Finally, to verify the reliability and validity of transcriptome data, qPCR was used to examine the expression levels of candidate genes in each group. As shown in Fig 5, at 60 days of age, PPAT, GART, ENTPD8, NT5C1A and ATIC were up regulated, but AMPD1 was down regulated in free-range chickens, and ADSL expression levels showed no differences between the two rearing modes, contradicting with transcriptome data. At 120 days of age, GART, ENTPD8, NT5C1A and ADSL expression levels were significantly increased in free-range animals, while a differential expression of PPAT and ATIC was not detected by qPCR (Fig 6). In both 60 and 120 day old animals, IMPDH expression levels were reduced in the free-range group. The above qPCR data were consistent with transcriptome data at some gene loci, further confirming that PPAT, GART, ENTPD8, AMPD1, ADSL and IMPDH expression levels were affected by the mode of chicken breeding at different growth stages.

Fig 5. Expression levels of seven IMP-related genes validated by qPCR in thigh muscles from 60-day-old caged and free-range Chickens.

Fig 6. Expression of seven IMP-related genes validated by qPCR in thigh muscles from 120-day-old caged and free-range chickens.


It is well known that inosinic acid is a key factor that influences the fleshy flavor of meat, and an important indicator of meat flavor [22]. Therefore, many scientists pay close attention to inosinic acid synthesis and degradation in different livestock and poultry. The mechanisms of inosinic acid metabolism are complex, and a number of studies have revealed metabolic pathways and genes related to inosinic acid in meat [23]. The final amount of generated IMP is determined by three pathways, de novo synthesis, salvage pathway and IMP transformation [24].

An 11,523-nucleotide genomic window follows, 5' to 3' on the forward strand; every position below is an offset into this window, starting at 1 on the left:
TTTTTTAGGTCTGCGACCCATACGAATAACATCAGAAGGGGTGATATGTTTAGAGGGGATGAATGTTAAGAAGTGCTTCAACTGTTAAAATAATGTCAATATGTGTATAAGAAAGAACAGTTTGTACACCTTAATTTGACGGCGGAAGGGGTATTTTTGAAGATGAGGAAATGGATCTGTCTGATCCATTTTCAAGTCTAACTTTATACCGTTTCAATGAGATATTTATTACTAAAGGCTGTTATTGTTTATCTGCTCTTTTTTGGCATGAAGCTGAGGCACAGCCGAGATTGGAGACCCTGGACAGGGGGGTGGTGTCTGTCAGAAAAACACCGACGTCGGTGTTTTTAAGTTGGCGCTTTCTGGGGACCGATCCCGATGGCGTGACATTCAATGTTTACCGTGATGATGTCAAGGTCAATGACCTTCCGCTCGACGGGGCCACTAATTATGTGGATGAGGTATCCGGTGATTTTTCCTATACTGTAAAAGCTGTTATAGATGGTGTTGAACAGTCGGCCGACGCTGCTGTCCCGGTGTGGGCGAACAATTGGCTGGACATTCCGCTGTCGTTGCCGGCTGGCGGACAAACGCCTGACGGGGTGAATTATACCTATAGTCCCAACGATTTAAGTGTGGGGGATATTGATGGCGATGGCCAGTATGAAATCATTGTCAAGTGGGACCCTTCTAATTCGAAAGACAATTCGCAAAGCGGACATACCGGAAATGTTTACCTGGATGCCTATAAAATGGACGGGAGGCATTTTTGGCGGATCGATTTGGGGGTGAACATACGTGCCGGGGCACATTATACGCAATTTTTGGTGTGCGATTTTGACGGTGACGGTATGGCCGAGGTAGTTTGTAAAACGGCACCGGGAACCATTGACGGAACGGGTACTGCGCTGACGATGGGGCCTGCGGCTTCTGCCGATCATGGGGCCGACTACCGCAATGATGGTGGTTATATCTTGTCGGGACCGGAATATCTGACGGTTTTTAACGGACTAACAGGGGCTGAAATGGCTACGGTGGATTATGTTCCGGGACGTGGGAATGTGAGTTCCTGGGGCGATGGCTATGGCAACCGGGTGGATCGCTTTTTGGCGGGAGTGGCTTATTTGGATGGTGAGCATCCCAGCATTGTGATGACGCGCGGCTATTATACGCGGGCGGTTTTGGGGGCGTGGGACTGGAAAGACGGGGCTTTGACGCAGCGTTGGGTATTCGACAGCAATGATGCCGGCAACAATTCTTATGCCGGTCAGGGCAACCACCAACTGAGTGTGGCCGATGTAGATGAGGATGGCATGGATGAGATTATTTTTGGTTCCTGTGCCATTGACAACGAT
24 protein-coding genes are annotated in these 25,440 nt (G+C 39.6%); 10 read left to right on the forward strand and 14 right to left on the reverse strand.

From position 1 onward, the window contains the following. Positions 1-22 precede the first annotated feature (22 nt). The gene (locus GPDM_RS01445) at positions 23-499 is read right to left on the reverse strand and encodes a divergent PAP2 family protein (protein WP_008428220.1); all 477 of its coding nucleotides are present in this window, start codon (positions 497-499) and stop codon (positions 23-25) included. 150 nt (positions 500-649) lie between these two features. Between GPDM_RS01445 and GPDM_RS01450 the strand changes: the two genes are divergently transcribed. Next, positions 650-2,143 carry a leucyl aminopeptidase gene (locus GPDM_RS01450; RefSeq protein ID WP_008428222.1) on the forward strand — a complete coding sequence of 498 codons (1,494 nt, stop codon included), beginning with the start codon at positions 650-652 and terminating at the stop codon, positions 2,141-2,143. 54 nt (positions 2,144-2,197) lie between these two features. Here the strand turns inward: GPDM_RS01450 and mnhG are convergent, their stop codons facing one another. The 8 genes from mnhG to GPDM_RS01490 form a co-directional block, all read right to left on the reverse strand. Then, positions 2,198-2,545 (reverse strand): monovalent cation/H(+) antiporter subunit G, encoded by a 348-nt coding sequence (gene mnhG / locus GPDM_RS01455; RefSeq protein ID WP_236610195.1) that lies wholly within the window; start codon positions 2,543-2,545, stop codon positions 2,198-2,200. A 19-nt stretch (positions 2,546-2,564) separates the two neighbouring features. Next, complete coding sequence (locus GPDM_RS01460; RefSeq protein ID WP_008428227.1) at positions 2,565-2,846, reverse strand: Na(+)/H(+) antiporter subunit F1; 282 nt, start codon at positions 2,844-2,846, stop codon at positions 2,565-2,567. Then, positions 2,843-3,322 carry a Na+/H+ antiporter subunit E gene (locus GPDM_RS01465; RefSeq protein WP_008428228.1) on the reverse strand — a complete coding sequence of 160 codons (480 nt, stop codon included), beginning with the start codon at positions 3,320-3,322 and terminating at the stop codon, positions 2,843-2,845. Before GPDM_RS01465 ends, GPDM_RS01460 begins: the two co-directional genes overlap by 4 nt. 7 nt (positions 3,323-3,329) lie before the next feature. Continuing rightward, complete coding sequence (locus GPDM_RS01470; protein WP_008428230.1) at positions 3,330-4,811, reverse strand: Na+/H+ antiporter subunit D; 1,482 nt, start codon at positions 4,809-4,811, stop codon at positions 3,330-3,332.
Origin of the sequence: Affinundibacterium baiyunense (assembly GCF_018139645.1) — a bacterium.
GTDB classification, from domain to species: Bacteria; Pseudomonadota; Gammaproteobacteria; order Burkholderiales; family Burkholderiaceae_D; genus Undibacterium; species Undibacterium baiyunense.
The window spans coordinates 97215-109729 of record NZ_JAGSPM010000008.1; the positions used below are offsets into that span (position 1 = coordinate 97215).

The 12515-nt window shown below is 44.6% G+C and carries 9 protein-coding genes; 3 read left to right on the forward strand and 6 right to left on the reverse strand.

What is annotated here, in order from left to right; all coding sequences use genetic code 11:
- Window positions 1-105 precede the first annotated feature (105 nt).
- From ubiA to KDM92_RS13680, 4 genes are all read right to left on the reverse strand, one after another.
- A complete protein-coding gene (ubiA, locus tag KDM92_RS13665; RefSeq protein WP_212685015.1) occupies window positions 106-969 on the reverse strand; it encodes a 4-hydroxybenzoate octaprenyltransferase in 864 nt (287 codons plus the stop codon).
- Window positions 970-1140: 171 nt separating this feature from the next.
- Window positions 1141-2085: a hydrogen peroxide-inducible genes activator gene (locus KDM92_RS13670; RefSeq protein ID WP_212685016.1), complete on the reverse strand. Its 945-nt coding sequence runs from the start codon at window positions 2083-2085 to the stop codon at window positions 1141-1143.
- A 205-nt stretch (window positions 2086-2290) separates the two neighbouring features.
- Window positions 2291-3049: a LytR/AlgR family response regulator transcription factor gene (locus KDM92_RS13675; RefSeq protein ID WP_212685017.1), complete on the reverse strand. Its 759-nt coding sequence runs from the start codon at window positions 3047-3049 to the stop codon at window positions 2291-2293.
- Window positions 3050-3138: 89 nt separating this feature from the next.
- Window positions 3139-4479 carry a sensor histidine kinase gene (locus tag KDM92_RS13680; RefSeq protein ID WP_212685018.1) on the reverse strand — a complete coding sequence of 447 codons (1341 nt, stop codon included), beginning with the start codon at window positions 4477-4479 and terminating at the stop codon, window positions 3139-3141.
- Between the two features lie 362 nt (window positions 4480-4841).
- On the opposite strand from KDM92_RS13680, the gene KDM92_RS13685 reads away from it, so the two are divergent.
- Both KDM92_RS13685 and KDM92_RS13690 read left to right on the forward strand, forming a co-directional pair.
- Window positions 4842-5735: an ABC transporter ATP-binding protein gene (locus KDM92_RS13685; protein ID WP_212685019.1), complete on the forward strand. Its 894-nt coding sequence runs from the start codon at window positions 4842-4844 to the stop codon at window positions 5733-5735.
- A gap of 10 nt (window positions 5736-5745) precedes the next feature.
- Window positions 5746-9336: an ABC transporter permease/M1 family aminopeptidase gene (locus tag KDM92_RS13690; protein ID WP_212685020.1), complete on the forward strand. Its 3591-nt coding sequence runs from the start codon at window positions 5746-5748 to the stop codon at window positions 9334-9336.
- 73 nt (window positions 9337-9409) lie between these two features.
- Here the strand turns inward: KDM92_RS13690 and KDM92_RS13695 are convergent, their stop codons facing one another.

There are metabolic steps and 8 key enzymes involved in de novo synthesis of IMP, including PPAT which is one of the key enzymes that catalyze the first step in de novo synthesis of this important molecule [25]. Glycamide nucleotide trans-methylase (GART) is an enzyme that catalyzes the fifth step of purine synthesis [26]. Inosine cyclase (ATIC) is a bifunctional enzyme that controls two enzymatic activities in the purine nucleotide metabolic pathway and plays a key regulatory role in the synthesis of inosinic acid [27]. Adenosine succinate lyase (ADSL) is another bifunctional enzyme that catalyzes the synthesis and cycling of purine nucleotides in IMP synthesis, as the key rate-limiting enzyme in the eighth step of purine synthesis. ADSL maintains the ATP/AMP ratio in the muscle tissue, and plays a major role in the final inosinic acid content of muscles [28,29]. Therefore, the ADSL gene has attracted attention in meat flavor research. In Lueyang black-bone chickens, ADSL, GART and ATIC showed higher expression levels in free-range animals than in caged counterparts at both 60 and 120 days of age. Taken together, these findings indicated that the free-range mode improves the expression levels of enzymes involved in IMP synthesis, thereby accelerating the de novo synthesis of IMP in chickens.

In the salvage pathway of IMP synthesis, hypoxanthine phosphoribosyl transferase mainly transforms hypoxanthine and 5-phosphate ribose pyrophosphate to hypoxanthine nucleotide. Studies reported that Entpd8 could catalyze the transformation of 5'-triphosphate inosine (ITP) into 5'-diphosphate inosine (IDP), and Entpd8 widely regulates many genes involved in IMP metabolism [30]. Therefore, the salvage pathway of IMP synthesis is affected by the complex regulatory network of Entpd8. In this study, Entpd8 expression was significantly increased in the free-range group, and the expression level of NTC5A1 also has similar phenomenon. NT5C1A plays an important role in nucleic acid and amino acid metabolism and is indirectly involved in the IMP metabolism pathway [31]. Combined with IMP content data, we speculate that the free-range mode may increase Entpd8 and NTC5A1 expression, subsequently enhancing IMP content in the chicken muscle by a synthesis compensation mechanism. Entpd8 and NTC5A1regulates IMP-related genes through the synthesis compensation pathway and thus affects the skeletal muscle via the salvage pathway.